1984 Scorecard Vote
The federal government constructed several huge dams in the West in the 1930s and has been selling the water and electrical power generated by these dams at depression era prices ever since. Now the 50 year contracts for this incredibly cheap water and power are starting to expire. The prices charged in the future will have a tremendous impact on energy and wind conservation practices in the West. Artificially low electrical rates for federal power will discourage energy conservation and create pressure for more fossil fuel and nuclear power plants and power generating dams. The combination of cheap prices for water and for electricity also makes irrigation unrealistically cheap and encourages the waste of precious western water resources by agribusiness.
The Senate debated a bill to extend the current low price of power from the Hoover Dam for another 30 years. Senator Metzenbaum offered an amendment to extend these pricing policies for only 18 months, to allow time for hearings and a study as to what the price of this federal power should be and which customers should have access to it.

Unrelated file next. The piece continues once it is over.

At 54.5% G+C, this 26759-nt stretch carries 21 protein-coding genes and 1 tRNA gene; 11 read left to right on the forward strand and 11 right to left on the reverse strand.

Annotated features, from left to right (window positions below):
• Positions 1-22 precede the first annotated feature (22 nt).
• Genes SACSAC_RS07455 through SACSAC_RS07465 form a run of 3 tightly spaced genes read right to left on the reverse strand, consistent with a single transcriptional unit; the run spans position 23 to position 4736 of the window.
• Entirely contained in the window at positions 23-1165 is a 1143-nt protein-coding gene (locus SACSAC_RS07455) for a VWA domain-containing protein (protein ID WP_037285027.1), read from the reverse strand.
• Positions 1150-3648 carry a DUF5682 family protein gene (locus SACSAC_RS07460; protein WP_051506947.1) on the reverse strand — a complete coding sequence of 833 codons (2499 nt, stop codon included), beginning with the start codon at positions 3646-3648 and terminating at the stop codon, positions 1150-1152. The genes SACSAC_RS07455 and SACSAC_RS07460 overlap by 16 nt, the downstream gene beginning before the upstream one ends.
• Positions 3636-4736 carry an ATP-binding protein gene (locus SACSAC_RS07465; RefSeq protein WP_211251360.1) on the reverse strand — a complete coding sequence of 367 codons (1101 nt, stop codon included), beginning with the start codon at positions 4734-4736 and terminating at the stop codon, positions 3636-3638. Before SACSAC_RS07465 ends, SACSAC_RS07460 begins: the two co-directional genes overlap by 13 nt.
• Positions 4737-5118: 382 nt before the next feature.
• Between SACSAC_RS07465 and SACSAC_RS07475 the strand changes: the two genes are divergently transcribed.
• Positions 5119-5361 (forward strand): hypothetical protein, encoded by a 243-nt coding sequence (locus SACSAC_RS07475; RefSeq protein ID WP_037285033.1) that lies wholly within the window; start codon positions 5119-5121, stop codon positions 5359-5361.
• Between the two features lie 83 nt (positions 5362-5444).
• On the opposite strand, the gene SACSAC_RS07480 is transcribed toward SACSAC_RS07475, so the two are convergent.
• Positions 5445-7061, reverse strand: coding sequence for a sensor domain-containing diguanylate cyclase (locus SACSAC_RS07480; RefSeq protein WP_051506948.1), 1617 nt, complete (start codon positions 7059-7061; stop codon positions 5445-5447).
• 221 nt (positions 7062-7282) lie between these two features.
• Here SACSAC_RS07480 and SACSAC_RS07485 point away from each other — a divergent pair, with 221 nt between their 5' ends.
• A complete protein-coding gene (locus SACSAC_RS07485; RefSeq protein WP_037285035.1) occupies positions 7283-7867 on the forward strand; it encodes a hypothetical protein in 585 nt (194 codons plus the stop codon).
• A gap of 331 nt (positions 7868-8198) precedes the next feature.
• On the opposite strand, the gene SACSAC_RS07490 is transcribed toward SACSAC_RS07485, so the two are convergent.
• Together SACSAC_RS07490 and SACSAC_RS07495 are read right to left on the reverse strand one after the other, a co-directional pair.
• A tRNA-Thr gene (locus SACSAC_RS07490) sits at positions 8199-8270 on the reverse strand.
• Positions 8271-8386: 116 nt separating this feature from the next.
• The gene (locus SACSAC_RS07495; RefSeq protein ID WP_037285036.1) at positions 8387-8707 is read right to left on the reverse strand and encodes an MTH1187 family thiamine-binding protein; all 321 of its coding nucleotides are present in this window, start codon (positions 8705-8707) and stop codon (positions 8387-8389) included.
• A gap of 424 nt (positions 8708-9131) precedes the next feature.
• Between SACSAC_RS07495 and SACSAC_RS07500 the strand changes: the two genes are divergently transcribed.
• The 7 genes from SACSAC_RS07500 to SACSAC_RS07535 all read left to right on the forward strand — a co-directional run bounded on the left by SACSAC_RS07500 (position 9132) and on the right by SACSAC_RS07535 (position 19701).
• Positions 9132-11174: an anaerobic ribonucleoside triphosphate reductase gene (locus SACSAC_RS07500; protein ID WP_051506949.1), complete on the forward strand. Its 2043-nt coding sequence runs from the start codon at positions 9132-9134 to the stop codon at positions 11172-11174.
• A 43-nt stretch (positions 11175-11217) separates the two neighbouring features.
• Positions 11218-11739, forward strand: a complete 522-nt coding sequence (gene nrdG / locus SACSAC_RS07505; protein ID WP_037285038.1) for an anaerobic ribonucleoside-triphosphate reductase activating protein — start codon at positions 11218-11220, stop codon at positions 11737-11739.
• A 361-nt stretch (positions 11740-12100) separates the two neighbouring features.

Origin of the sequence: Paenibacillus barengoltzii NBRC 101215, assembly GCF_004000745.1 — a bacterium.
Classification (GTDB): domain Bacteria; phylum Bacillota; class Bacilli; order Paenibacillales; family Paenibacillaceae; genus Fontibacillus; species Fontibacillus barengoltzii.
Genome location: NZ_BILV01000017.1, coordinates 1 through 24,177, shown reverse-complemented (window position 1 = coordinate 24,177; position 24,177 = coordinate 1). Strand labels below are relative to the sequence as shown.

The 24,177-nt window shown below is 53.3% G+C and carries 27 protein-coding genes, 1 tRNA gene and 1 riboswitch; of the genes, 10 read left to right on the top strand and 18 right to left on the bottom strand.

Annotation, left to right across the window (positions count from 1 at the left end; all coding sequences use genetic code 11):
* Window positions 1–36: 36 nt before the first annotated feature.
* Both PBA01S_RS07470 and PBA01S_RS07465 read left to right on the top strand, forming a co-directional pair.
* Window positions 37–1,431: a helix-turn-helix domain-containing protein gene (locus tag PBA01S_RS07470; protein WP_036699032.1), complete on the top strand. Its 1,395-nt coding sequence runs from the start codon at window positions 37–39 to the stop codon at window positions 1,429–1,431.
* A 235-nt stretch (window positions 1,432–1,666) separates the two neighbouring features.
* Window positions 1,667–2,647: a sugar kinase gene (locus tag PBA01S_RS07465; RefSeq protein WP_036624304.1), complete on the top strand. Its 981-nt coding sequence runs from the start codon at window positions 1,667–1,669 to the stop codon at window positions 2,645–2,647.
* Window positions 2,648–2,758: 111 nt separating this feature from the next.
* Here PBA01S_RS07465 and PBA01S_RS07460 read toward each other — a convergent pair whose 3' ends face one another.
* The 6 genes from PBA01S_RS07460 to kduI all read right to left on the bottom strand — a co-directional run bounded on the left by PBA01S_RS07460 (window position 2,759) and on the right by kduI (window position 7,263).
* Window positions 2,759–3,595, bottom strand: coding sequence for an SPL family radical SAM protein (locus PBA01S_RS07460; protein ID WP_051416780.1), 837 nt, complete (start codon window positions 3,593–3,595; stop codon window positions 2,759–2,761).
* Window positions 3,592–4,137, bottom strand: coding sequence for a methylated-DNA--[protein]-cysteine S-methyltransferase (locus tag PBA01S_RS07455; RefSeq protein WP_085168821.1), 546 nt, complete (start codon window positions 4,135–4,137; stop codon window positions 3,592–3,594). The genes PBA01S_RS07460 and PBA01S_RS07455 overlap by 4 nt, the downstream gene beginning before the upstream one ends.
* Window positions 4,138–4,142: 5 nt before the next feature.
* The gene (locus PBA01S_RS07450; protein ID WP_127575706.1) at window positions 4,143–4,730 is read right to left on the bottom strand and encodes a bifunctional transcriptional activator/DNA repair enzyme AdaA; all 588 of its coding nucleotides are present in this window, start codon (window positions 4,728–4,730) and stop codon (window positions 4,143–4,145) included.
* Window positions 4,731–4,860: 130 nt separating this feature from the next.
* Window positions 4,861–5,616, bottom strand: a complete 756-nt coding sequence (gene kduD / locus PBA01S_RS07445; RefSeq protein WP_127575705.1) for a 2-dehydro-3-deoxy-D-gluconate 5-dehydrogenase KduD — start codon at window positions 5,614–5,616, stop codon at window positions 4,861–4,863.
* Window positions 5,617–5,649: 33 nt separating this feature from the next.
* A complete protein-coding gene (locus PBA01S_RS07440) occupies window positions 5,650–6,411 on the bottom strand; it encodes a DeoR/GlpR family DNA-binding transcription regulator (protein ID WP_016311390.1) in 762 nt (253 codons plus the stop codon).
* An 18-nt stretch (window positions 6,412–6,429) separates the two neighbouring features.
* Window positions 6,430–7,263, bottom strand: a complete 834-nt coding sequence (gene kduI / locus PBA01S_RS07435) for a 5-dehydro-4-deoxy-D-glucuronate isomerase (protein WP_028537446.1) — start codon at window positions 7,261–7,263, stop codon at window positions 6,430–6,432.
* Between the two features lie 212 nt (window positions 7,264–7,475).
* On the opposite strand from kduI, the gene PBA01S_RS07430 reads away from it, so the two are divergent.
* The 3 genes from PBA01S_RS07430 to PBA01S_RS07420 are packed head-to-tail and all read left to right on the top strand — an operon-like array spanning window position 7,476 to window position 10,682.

The vote is on the Cranston motion to kill the Metzenbaum amendment. Motion agreed to 56-38; July 26, 1984. NO is the pro-environmental vote. (Cranston motion to table Metzenbaum amendment to Hoover Dam Power Allocation Authorization, S. 268.) The Reagan Administration supported the Cranston motion, and Congress passed a 30 year extension for power rates at the Hoover Dam. Decisions on other federal dams must be made by Congress in the next few years.